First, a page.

By David Dixon

Starting a woman-owned business in your local community is an investment that can be personally rewarding and professionally fulfilling, and have societal value as well. Companies that are good corporate citizens can have a notable positive impact on the communities they serve, and in turn, are typically well patronized by citizens.

Here, PrimaMundi outlines ways your female-forward business can make a difference.

Getting Started

There are several important pre-startup tasks you’ll need to take care of to ensure your business launches on the right foot. Develop a business and marketing plan to help you identify your target market, make hiring decisions, and develop your operating budget. You’ll also want to have an engaging and interactive website, a social media presence, and a business bank account.

If you haven’t yet formed a limited liability company, now’s the time to do it. An LLC can protect you from some types of liability, and be beneficial at tax time. You can file the paperwork yourself, pay an attorney, or, preferably, use a formation company like ZenBusiness to take all of the hassle out of the process. States have different rules around LLC formation, so learn yours in advance.

Secure a Location

If you’re starting a brick-and-mortar business, according to SCORE, you’ll want to find a location that’s in your budget, easy to access, and has the space and amenities your business needs. Also consider growth potential – if you plan to expand, having extra square footage can be beneficial. You may need to outfit your shop with fixtures, office equipment and supplies, display cases, or dining areas, depending on the type of operation you’re launching.

Your business should be a reflection of your vision, so consider how you want to be perceived when making design choices and building your brand. You’ll need signage, adequate parking, and potentially insurance and security features, both to protect your business and your customers.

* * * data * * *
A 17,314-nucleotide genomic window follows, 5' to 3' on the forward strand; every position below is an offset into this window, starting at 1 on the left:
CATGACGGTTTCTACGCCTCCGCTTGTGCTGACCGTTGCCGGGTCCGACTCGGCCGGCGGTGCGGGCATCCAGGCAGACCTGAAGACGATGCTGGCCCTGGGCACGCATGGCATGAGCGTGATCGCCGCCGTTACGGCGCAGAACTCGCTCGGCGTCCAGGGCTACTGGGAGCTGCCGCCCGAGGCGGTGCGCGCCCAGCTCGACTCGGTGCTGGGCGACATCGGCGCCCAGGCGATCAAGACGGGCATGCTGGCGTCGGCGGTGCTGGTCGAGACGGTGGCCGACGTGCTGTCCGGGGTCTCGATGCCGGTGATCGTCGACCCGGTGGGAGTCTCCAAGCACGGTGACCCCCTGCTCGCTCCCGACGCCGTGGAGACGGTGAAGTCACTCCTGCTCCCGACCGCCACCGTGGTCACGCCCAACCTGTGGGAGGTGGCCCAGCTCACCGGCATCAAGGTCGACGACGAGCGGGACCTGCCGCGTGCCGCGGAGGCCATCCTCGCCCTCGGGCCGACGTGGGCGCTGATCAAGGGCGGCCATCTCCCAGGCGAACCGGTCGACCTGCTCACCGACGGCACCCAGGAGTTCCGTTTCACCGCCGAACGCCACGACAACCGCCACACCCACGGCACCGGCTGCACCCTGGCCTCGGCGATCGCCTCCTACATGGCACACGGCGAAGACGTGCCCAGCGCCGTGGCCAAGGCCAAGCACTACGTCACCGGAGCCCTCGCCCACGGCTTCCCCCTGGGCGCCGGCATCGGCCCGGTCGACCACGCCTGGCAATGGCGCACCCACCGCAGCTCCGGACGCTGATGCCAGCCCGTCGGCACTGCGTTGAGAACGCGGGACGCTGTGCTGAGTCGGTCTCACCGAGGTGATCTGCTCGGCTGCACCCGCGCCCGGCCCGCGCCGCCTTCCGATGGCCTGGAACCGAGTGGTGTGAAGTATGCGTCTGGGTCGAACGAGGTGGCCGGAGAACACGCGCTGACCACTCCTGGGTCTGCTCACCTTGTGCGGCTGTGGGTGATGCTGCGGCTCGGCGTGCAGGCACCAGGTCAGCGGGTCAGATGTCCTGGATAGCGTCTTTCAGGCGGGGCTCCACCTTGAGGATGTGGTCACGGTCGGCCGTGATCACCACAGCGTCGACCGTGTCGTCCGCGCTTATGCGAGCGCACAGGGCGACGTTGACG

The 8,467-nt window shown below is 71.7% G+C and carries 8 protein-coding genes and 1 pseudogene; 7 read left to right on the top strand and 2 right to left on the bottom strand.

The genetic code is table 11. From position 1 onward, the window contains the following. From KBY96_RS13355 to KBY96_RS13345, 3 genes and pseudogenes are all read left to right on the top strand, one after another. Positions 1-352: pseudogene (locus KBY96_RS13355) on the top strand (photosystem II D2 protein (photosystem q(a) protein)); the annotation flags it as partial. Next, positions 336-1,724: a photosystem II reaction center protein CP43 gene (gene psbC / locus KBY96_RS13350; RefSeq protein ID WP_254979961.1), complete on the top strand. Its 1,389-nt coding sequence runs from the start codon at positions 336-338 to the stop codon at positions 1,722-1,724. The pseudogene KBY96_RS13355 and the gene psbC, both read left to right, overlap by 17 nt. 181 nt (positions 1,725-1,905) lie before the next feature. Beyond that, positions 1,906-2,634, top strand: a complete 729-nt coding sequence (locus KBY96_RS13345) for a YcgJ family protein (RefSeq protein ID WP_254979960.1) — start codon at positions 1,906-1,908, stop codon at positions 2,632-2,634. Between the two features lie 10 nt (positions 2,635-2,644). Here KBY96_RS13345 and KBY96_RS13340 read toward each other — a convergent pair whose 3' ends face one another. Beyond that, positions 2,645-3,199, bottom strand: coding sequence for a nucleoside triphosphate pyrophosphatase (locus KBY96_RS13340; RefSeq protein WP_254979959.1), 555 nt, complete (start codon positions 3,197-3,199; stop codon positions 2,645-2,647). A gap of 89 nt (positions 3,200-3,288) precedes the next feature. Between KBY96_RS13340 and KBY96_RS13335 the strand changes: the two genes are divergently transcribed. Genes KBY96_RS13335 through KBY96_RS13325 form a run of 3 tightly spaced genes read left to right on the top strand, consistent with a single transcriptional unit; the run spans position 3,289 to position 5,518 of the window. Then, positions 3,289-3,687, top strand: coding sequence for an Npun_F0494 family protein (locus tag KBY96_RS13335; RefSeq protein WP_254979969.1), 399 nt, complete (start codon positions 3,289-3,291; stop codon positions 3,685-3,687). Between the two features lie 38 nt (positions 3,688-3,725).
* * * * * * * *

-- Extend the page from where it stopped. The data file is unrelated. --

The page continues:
Hire Staff

Hiring from your local community shows your investment in the people who call your city home. You’ll help bolster the economy, while providing jobs for people who need them. Consider the positions you need to fill, write detailed job descriptions, post the openings, and conduct interviews.

According to Robert Half, you’ll want to hire personable people with knowledge and experience in your particular industry. If you’re in a financial services line of work, you may want to conduct background checks and otherwise vet top candidates before extending an offer of employment. If you don’t need full-timers, consider hiring independent contractors or freelancers on an as-needed basis. Other services – like accounting, tax preparation, marketing and IT – can also be hired out.

Join Professional Organizations

Local chambers of commerce and Rotary clubs can be great resources for small business owners, providing a wealth of opportunities to network and build your business. Women’s development centers and small business development organizations may also offer mentoring, workshops, and opportunities to apply for special business loans and grants. Involvement can also get you connected to the community. You may opt to support local environmental organizations and community groups as a way to get your name into the public. This builds affinity for you and your brand, allows you to be a good corporate steward, and builds goodwill in your community.

Launching a woman-owned community-based business is an excellent way to grow your company while supporting the economic health of your local citizenry. It’s also a way to be an advocate for other female professionals and up-and-comers. So take these tips to heart to make the biggest impact you can.